LOUISVILLE, Ky. (WDRB) – Every day for the past three school years at Jefferson County Public Schools, odds were that at least one student was hauled away in handcuffs.
And if they're younger than 18 and need to be detained for prolonged periods starting next year, they could be shuttled hours from Louisville and housed in youth detention centers throughout Kentucky until their cases are adjudicated.
Families, youth advocates and other stakeholders in the process have anxiously awaited a decision on what will happen with Jefferson County's youngest offenders after the city's decision to shutter its Youth Detention Services, a casualty of budgetary belt-tightening in the face of a $65 million jump in pension costs for Louisville Metro government.
Louisville Metro's impending closure of the city's only youth jail puts the onus of housing local juveniles in the state's hands. With no word on exactly how that process will work and less than two months before the transition, some worry about how Jefferson County's youngest inmates and their families will be impacted by the transition.
"The frustration is really just mounting for them, and there's no real clear answers about where this is going," said Christopher 2X, a family and youth advocate who heads the Christopher 2X Game Changers. "The only thing they do know is their young ones who are currently in the youth detention center here in Louisville, they won't be here pretty soon anymore."
Denny Butler, commissioner of the Department of Juvenile Justice, hopes that's not the case, and he expects a developing partnership involving the state, Centerstone Kentucky and other local nonprofit organizations will allow more youth to remain in Jefferson County as their cases move through the judicial process.
Centerstone, which provides services like counseling, psychiatric evaluations and treatment and crisis intervention, will be "the backbone" of the agreement and provide "front-end services for the youth in Jefferson County," he said.
Butler met with representatives of Louisville's nonprofit community to discuss the proposal Thursday. The partnership, he said, will put more juveniles in alternative placements, such as home incarceration, with wraparound services to address any underlying issues they face rather than committing them behind bars at state facilities.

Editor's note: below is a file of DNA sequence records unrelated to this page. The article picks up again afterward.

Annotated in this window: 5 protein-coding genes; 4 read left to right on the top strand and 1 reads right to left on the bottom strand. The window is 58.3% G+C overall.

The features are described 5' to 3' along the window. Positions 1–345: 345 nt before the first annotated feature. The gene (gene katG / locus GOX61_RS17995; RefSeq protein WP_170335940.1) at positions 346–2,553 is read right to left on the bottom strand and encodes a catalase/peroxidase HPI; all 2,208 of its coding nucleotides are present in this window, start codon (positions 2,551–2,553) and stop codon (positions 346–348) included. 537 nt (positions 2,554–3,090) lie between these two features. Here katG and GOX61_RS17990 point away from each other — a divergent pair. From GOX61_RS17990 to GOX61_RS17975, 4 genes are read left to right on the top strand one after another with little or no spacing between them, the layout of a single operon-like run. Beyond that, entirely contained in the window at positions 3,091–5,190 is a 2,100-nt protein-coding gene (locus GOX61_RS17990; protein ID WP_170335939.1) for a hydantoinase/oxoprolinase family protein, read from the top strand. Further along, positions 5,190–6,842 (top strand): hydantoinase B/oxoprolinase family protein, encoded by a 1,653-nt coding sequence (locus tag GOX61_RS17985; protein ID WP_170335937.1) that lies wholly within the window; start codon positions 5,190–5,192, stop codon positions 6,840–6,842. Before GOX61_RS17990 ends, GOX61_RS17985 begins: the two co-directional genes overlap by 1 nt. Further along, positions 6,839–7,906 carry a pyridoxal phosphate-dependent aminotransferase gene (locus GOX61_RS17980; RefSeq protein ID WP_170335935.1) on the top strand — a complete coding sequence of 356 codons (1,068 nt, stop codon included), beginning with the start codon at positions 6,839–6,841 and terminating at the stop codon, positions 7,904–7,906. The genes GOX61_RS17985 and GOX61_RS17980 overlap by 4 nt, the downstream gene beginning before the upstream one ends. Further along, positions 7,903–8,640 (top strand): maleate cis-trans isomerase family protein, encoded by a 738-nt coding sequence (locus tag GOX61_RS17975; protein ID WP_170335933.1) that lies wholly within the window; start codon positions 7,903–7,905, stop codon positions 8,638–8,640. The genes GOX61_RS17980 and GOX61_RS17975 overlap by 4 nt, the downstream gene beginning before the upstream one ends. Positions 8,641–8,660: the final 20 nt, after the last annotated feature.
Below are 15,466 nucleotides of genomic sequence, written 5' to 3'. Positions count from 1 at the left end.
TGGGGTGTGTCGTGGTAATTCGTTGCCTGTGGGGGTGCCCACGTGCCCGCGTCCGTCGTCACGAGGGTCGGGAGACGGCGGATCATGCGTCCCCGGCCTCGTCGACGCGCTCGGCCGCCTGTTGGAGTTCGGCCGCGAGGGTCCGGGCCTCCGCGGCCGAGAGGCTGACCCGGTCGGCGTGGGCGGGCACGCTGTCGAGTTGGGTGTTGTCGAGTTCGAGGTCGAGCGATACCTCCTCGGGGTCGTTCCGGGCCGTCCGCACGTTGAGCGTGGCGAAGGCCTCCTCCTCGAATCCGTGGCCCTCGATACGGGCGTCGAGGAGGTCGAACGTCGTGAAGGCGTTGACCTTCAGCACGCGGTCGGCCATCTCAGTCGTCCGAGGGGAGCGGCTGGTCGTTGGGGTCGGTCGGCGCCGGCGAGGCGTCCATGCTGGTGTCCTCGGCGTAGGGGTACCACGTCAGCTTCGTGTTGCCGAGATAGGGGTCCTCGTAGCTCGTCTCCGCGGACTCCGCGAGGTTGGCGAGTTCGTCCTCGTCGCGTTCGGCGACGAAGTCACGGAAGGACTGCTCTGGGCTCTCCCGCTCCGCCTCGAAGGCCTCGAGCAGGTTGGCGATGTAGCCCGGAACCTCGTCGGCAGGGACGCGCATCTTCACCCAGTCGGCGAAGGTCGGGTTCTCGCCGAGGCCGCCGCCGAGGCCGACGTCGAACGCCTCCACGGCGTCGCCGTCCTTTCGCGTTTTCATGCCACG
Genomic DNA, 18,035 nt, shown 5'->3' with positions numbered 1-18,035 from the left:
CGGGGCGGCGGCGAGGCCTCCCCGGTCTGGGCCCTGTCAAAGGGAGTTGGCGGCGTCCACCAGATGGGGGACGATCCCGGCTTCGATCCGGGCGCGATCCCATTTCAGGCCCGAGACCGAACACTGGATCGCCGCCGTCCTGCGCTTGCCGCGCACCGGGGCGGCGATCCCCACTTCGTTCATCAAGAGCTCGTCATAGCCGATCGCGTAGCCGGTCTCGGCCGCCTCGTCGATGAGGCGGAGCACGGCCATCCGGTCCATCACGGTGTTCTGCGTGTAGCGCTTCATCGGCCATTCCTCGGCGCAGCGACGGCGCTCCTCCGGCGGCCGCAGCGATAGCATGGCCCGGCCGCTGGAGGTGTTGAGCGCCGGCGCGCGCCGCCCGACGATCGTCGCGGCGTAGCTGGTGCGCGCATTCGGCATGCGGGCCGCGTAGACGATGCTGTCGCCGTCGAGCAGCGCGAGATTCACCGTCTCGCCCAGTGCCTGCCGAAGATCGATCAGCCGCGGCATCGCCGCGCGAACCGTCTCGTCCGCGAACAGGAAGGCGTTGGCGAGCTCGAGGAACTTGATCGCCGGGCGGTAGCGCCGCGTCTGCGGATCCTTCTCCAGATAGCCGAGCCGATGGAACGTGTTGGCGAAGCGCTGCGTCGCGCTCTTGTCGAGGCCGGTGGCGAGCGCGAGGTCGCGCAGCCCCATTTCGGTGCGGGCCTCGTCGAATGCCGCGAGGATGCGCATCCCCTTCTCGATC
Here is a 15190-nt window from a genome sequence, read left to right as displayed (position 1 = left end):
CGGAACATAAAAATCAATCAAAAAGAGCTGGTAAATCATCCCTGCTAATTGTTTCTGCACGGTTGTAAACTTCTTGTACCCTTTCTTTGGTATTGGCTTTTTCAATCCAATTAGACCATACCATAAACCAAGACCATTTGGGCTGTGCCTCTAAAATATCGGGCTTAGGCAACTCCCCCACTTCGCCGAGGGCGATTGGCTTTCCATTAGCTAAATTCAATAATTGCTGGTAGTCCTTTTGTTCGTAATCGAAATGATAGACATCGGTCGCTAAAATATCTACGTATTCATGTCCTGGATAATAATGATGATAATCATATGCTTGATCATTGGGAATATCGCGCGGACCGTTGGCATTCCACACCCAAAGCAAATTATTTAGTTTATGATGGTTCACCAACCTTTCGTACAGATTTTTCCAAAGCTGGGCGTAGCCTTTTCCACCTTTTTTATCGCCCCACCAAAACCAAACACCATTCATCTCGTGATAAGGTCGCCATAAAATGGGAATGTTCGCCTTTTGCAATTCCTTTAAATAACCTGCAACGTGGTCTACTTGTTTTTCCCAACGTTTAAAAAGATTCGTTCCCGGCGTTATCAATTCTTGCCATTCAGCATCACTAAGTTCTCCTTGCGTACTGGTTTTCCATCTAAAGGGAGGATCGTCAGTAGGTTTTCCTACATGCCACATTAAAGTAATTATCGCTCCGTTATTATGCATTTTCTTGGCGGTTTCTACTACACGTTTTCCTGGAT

He said he "absolutely" understands the anxiety that many local families and advocates are feeling as the closure of Youth Detention Services approaches, but they shouldn't worry about how youth will be handled with the shift.
"Some people get nervous about change," Butler said. "We had a great meeting (Thursday) morning, but like I said, behind the scenes we've been meeting with the nonprofits, and the nonprofits have organized in Louisville."
"We think that some of these kids may be living with some behavioral health issues or problems in their family and community, and we want to work with those communities and those children and those families to improve those outcomes for kids and meet them right where they are as they enter the juvenile justice system or even before that," said Abby Drane, president and chief executive officer of Centerstone Kentucky.
Spokespeople with Louisville Metro and JCPS, which provides eight teachers and an assistant principal for Youth Detention Services, declined interview requests because many details of the facility's closure and its effect on juvenile detention here are still developing.
"We're not talking publicly about possibilities," said Jean Porter, communications director for Mayor Greg Fischer, in a message to WDRB News. "There's really nothing new that anyone can share."
Impact of new protocols